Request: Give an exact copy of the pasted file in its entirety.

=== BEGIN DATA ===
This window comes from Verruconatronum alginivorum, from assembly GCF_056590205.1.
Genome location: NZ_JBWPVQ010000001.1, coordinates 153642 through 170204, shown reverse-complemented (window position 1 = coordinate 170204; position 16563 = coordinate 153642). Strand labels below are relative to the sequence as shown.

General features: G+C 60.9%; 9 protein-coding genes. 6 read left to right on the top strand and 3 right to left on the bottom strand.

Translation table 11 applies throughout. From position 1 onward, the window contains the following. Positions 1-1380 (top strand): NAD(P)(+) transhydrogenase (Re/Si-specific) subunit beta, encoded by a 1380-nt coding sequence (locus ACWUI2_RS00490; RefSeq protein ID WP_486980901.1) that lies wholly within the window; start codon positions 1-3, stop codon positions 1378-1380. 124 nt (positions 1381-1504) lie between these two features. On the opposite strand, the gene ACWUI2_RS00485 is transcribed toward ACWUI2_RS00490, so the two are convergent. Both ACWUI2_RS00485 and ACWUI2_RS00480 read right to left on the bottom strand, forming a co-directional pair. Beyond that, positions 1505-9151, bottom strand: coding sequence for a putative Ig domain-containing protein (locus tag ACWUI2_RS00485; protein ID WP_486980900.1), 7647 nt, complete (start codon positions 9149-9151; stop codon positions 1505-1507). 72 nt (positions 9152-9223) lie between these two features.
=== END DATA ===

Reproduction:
This window comes from Verruconatronum alginivorum, from assembly GCF_056590205.1.
Genome location: NZ_JBWPVQ010000001.1, coordinates 153642 through 170204, shown reverse-complemented (window position 1 = coordinate 170204; position 16563 = coordinate 153642). Strand labels below are relative to the sequence as shown.

General features: G+C 60.9%; 9 protein-coding genes. 6 read left to right on the top strand and 3 right to left on the bottom strand.

Translation table 11 applies throughout. From position 1 onward, the window contains the following. Positions 1-1380 (top strand): NAD(P)(+) transhydrogenase (Re/Si-specific) subunit beta, encoded by a 1380-nt coding sequence (locus ACWUI2_RS00490; RefSeq protein ID WP_486980901.1) that lies wholly within the window; start codon positions 1-3, stop codon positions 1378-1380. 124 nt (positions 1381-1504) lie between these two features. On the opposite strand, the gene ACWUI2_RS00485 is transcribed toward ACWUI2_RS00490, so the two are convergent. Both ACWUI2_RS00485 and ACWUI2_RS00480 read right to left on the bottom strand, forming a co-directional pair. Beyond that, positions 1505-9151, bottom strand: coding sequence for a putative Ig domain-containing protein (locus tag ACWUI2_RS00485; protein ID WP_486980900.1), 7647 nt, complete (start codon positions 9149-9151; stop codon positions 1505-1507). 72 nt (positions 9152-9223) lie between these two features.